What Factors Affect Fetal Development?

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  • Written By: Alex Tree
  • Edited By: Melissa Wiley
  • Last Modified Date: 28 March 2020
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Many factors effect fetal development, but some key factors are diet, the mother’s age, and whether the mother smokes or consumes alcohol. It is necessary for a pregnant woman to consume high enough quantities of foods that are rich in certain vitamins and nutrients during fetal development in order to give birth to a healthy baby. In addition, a pregnant mother consuming alcohol or smoking can result in severe birth defects, low weight, or mental retardation.

Foods consumed by the mother during pregnancy are linked to how successfully fetal development and the birth of a healthy child progresses. In order for both the mother and fetus to have healthy teeth and bones throughout pregnancy, it is important for the mother to consume high-calcium foods. Consuming appropriate quantities of vitamins and nutrients such as folic acid, vitamin B, and vitamin D is especially important for pregnant mothers. Without enough folic acid and vitamin B during fetal development, babies can be born with serious brain and spinal cord abnormalities. Improper nutrition during fetal development does not only hurt the fetus, but a pregnant woman’s own body will often suffer because vitamins and nutrients can be robbed from her and transferred to the child.


A pregnant woman who is older than 30 years old is at risk for additional problems regarding fetal health as well as additional risks to her own health. For example, a baby is more than 10 times as likely to be born with Down’s syndrome if his or her mother is older than 40. Another risk to fetuses developing in a woman more than age 30 is that they are more likely to die due to a miscarriage.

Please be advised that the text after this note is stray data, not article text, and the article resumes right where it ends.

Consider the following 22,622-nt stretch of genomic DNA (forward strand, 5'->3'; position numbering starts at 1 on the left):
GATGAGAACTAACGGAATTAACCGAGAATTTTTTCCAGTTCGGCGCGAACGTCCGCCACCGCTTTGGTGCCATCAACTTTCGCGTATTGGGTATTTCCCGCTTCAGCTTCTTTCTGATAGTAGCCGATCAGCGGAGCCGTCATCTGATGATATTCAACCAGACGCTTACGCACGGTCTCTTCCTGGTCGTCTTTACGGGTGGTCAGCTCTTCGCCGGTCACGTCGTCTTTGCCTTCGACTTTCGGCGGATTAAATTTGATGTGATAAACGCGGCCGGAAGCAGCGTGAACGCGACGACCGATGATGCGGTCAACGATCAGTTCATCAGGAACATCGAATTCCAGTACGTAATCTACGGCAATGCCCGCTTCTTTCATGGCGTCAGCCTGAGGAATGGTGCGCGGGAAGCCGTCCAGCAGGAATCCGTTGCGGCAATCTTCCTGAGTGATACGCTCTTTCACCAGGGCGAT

Mothers who smoke or are around chemicals that result from smoking can result in serious negative consequences during and after fetal development. Low birth weight, higher risk of sudden infant death syndrome (SIDS), and a myriad of other health problems can arise in babies who experience secondhand smoke during fetal development. Birth defects such as a cleft lip have also been linked to having a mother who smoked during pregnancy.

Alcohol is another substance that can cause severe harm to fetuses if the mother consumes it. For instance, if a mother consumes alcohol while she is pregnant, it can lead to fetal alcohol syndrome. If a child has fetal alcohol syndrome, he or she experiences problems such as mental retardation, inhibited growth, as well as a myriad of other physical and mental defects.


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